SAN FRANCISCO (CN) — In December 2014, Ahmad Abouammo, a manager of social media partnerships for Twitter, met in London with a high-level official for the government of Saudi Arabia. According to the U.S. Department of Justice, the Saudi official wanted to discuss a Twitter account belonging to an anonymous activist who tweets critically about the Saudi royal family under the handle @Mujtahidd. Abouammo, whose job at Twitter gave him access to the personal information of its users, might be able to help.
A day later, the Saudi official had his mole and Abouammo returned to San Francisco with a luxury watch, prosecutors said Thursday at the opening of Abouammo’s criminal trial in federal court.
Abouammo, a dual U.S.-Lebanese citizen, stands accused of abusing his inside access at Twitter to supply Saudi Arabia with private information on its critics — including their phone numbers, email addresses and locations. He faces charges of acting as an agent of a foreign power inside the United States, wire and honest services fraud, laundering money internationally, and fabricating evidence.
“Power. Greed. Lies. This will be the story told by the evidence. It is one in which defendant Ahmad Abouammo, for a six-figure sum, joined a scheme to cheat his employer by selling access to insider information of accounts he was supposed to protect, at the direction of officials of a foreign government,” Assistant U.S. Attorney Colin Sampson said in his opening statement to a 12-member jury Thursday morning. “When his scheme was exposed, the defendant engaged in lies and a cover-up.”
Sampson said Abouammo met Bader Binsaker (Bader Al-Asaker) in June 2014 when the top aide to Crown Prince Mohammed bin Salman toured Twitter’s San Francisco headquarters with a group of young Saudi entrepreneurs sponsored by the Prince Salman Youth Center.
For Al-Asaker, Abouammo was an important contact, as he managed media partnerships for Twitter’s Middle East and North Africa region and was one of the only Arabic speakers at the company. “He wanted to recruit a mole,” Sampson said.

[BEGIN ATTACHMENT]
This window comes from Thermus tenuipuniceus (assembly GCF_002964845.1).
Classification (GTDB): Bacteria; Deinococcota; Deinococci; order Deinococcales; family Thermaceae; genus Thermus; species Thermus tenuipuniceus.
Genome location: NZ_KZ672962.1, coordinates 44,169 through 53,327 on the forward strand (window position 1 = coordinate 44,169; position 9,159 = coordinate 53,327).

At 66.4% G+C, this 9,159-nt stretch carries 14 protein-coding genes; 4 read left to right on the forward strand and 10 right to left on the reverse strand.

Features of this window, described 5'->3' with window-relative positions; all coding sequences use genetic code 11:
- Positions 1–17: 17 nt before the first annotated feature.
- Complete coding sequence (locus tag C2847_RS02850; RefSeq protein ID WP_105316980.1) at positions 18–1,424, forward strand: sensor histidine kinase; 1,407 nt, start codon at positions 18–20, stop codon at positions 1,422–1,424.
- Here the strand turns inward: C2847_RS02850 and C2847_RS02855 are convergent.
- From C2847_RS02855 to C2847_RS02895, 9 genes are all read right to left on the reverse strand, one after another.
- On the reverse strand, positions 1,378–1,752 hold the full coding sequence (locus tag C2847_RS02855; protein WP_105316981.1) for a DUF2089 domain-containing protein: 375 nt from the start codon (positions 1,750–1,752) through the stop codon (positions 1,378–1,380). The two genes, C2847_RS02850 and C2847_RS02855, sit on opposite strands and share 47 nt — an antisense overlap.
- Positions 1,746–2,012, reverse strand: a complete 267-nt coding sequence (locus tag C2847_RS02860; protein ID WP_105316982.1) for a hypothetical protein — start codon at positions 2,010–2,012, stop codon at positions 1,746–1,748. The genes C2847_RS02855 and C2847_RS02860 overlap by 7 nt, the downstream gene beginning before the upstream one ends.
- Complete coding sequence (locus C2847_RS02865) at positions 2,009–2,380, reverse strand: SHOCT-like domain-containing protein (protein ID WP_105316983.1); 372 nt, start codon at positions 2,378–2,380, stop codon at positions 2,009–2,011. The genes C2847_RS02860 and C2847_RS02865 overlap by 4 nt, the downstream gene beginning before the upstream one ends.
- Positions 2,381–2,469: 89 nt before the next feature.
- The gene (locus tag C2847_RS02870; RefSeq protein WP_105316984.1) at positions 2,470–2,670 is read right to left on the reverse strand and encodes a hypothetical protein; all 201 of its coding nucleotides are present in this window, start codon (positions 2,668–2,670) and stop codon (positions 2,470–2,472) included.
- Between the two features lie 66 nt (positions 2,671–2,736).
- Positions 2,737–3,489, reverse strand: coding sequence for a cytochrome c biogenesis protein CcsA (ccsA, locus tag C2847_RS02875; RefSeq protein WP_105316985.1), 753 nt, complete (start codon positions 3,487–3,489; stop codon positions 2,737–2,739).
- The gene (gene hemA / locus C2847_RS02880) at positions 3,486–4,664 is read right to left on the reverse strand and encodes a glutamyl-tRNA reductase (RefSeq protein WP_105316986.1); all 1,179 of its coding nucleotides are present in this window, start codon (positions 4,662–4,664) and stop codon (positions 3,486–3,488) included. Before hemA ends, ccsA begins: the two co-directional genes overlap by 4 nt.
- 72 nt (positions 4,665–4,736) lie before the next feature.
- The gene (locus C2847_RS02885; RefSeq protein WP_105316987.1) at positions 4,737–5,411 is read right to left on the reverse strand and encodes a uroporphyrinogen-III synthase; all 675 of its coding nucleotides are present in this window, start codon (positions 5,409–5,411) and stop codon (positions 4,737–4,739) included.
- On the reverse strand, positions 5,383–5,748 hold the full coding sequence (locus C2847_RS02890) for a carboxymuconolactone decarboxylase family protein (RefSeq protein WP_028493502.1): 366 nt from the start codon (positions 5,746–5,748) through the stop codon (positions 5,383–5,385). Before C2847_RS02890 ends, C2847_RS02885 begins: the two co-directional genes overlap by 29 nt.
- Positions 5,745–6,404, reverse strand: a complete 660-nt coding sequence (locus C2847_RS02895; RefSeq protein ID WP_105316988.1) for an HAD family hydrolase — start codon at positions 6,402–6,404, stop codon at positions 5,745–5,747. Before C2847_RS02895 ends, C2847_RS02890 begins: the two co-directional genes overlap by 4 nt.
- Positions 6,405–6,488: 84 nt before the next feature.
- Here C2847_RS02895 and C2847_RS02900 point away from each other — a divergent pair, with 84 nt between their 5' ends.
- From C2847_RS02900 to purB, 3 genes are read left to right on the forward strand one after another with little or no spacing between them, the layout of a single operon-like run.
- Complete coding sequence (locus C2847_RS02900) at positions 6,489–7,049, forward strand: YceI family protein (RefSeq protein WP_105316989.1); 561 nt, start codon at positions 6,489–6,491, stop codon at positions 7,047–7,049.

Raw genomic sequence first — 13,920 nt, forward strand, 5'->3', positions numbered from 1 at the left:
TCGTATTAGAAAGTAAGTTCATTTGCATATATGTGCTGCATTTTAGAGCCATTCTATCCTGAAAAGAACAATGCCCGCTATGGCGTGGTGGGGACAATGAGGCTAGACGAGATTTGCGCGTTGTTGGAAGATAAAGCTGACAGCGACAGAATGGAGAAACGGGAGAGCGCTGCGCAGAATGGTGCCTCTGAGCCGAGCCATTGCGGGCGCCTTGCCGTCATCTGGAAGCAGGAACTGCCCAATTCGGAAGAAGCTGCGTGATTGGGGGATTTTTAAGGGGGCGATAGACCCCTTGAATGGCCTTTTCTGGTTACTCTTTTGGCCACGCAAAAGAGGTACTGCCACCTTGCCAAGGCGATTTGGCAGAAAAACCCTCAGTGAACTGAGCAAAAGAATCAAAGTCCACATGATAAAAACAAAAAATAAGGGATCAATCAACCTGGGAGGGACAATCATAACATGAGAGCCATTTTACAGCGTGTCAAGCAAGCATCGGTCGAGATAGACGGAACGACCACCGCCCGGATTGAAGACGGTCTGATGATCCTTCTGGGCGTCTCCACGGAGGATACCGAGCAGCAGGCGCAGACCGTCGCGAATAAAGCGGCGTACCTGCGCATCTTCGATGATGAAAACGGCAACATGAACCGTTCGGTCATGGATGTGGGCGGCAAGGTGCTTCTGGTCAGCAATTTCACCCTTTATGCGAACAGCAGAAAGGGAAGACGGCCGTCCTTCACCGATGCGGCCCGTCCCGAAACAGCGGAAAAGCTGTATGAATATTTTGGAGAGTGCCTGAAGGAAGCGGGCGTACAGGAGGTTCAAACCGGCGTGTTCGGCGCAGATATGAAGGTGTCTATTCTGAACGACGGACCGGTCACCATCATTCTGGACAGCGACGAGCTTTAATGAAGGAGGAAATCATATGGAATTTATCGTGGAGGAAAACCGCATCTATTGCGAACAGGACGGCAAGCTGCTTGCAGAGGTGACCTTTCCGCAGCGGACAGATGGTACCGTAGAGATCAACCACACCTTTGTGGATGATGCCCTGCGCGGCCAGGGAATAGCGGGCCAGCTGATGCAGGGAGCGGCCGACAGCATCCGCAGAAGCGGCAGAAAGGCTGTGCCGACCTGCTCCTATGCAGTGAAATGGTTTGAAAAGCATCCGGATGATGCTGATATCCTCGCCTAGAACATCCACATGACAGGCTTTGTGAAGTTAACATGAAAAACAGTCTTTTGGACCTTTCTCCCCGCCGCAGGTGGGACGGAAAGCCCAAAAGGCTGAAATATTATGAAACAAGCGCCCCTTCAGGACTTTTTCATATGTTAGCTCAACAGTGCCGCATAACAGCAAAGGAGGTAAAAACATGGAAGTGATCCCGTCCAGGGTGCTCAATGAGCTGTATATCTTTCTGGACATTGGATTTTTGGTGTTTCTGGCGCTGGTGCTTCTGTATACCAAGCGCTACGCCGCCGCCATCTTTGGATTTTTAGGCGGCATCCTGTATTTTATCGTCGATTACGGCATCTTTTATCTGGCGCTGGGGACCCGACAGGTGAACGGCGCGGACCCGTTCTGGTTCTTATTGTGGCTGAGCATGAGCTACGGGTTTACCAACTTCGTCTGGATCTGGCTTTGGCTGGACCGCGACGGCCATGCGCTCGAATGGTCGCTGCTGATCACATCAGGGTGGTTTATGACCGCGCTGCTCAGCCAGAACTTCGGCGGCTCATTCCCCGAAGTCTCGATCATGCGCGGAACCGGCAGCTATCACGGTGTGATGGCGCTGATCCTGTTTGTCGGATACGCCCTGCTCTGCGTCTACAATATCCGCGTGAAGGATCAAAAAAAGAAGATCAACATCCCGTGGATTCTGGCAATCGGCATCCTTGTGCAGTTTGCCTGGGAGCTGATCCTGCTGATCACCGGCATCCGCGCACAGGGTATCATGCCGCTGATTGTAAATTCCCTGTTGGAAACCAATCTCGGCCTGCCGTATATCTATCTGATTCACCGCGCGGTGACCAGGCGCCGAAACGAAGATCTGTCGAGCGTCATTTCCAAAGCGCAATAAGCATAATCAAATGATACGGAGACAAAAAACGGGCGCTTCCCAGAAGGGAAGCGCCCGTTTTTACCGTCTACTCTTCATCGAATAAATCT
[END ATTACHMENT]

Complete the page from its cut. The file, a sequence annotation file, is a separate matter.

Sampson said Al-Asaker “wanted someone to keep tabs on @Mujtahidd,” and that Abouammo accessed the account seven times between December 2014 and the end of February 2015 using Twitter’s internal “profile viewer” tool.
Yoel Roth, head of safety and integrity at Twitter, said on the stand that Abouammo would have no legitimate business reason to access an account using profile viewer. “If an account hasn't recently been active on Twitter its handle is eligible to be reclaimed and assigned to another user. That's the only circumstance under which a member of the social media partnerships team would need to use profile viewer,” he said.
Roth also said the company has a policy against employees receiving gifts worth more than $100.
Sampson said the watch, a Hublot that Abouammo later tried to sell on Craiglist for $20,000, was “just a down payment.” He told jurors that Abouammo received at least $300,000 from Al-Asaker through payments wired to Abouammo’s father’s bank account in Lebanon.
According to a federal indictment, Abouammo quit Twitter in 2015 and went to work for Amazon in Seattle, but he continued to field requests to shut down certain Twitter accounts and help get Saudi government officials verified by contacting his former colleagues on Al-Asaker’s behalf.
“He went on about his life as if he’d gotten away with it,” Sampson said.
But in 2018, when the FBI paid Abouammo a visit in Seattle, Sampson said Abouammo excused himself from the room and quickly faked up an invoice to show that money he received from Al-Asaker was for a consulting gig, rather than a bribe. When asked about the watch, prosecutors say Abouammo said it was a “junky” Halo timepiece worth only $500.